May 22, 2013
To: The Honorable Jackie Dingfelder, Chair
Senate Environment and Natural Resources Committee
Stan Steele, President of the Oregon Outdoor Council
House Bill 2624A
The Oregon Outdoor Council appreciates the opportunity to provide information regarding the biological and societal need for science-based wildlife management and more specifically, science-based cougar management in Oregon.
Today’s hearing is a Big Day for Big Game in Oregon.
Prior to 1961, cougars were an unprotected predator in Oregon with no restrictions or limitations on how, when, where or how many could be killed. Cougars, along with a suite of other nuisance wildlife, have been relegated to the same vermin or pest status as the common house fly and many counties had bounties rewarding their unregulated killing. In 1961 the statewide cougar population was estimated to be near 200; the extermination of Mt. Lions in Oregon was nearly complete. To some this might have seemed like an amazing success story; to hunter conservationists it was a tragedy of the commons.
Contrary to what you will hear from the wildlife preservationists before you today, they and/or their organizations were not the societal component most responsible for urging your 1967 legislative colleagues to reclassify the cougar as a “game mammal.” Conservationists who treasure the days spent afield with family and friends connecting with nature through time honored hunting traditions, such as hunting wildlife with highly trained scent trailing dogs, a technique developed by our ancestors nearly 15,000 years ago, were the single most vocal and politically active societal component responsible for stopping Oregon’s all-out effort to exterminate Puma concolor.
All Oregonians should celebrate and acknowledge the ecological success that sportsmen and women, largely led by the efforts of houndsmen and women, achieved when cougars were classified as “Big Game Mammals” in 1967. The reclassification from common predator to “Big Game Mammal” engaged the principles of the world’s most successful wildlife conservation plan, known as the North American Model of Wildlife Conservation, and is directly responsible for rebuilding Oregon’s cougar population from 200 to nearly 6,000 today.
Some ecological alarmists want you to believe that scientifically regulated hunting of cougars with trailing dogs will cause extinction of Oregon’s cougars; this is blatantly untrue. The animal rights advocates denounce all science that does not fit into their socially restrictive agenda and you will hear that today.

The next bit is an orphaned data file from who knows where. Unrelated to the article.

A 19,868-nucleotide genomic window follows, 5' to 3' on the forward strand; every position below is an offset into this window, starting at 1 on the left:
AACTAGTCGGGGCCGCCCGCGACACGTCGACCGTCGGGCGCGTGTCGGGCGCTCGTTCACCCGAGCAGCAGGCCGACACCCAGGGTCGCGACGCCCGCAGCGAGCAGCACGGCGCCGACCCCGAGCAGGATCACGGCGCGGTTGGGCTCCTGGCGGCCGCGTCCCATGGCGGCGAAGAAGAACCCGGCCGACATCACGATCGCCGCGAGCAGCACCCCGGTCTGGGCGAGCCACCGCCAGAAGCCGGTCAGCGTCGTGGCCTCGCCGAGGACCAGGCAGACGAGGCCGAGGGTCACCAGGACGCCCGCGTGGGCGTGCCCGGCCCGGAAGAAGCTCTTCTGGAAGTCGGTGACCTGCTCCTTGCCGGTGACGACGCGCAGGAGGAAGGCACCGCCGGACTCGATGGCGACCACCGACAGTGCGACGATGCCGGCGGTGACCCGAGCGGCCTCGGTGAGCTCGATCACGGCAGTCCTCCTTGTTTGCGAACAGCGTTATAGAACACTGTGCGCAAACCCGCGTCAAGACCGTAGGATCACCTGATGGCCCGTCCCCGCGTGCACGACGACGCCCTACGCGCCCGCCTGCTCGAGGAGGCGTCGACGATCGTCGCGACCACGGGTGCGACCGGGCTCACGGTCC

Today’s hearing is not about hound hunting it is about animal rights.
Scientifically regulated hunting is supported by nearly 80% of Americans as a responsible way to manage our nation’s wildlife resources. Yet despite widespread public support for science-based wildlife management, a small vocal and well-funded animal rights minority continue to cast the emotional hook by negatively stereotyping the world’s most respected and ardent conservationists — hunters. Distorting factual science and demagogic rhetoric is their only major play.
You are not being asked to change the law on hunting cougars with dogs; you are being asked to give your constituents and all Oregon voters the opportunity to vote on this issue locally.
Today’s hearing is simply a courtesy hearing and is being held without the possibility of a committee work session on HB 2624A being scheduled by the committee chair.
Today’s political action clearly demonstrates the procedural disrespect shown to Oregon voters, sportsmen and women and, especially, rural Oregonians who support sound conservation of our public trust natural resources through fair and equal political and administrative processes. The fact that one person can kill a widely supported bi-partisan bill such as HB 2624A and rob the entire Senate of the opportunity to vote on an issue that is extremely important to their respective constituents, is not only a gross procedural injustice, but a glaring example of special interest politics. Pacifying actions such as today’s courtesy hearing before this important natural resource governance committee will accomplish nothing, but will undoubtedly continue the erosion of the public’s trust in government.
Stan Steele, President
Oregon Outdoor Council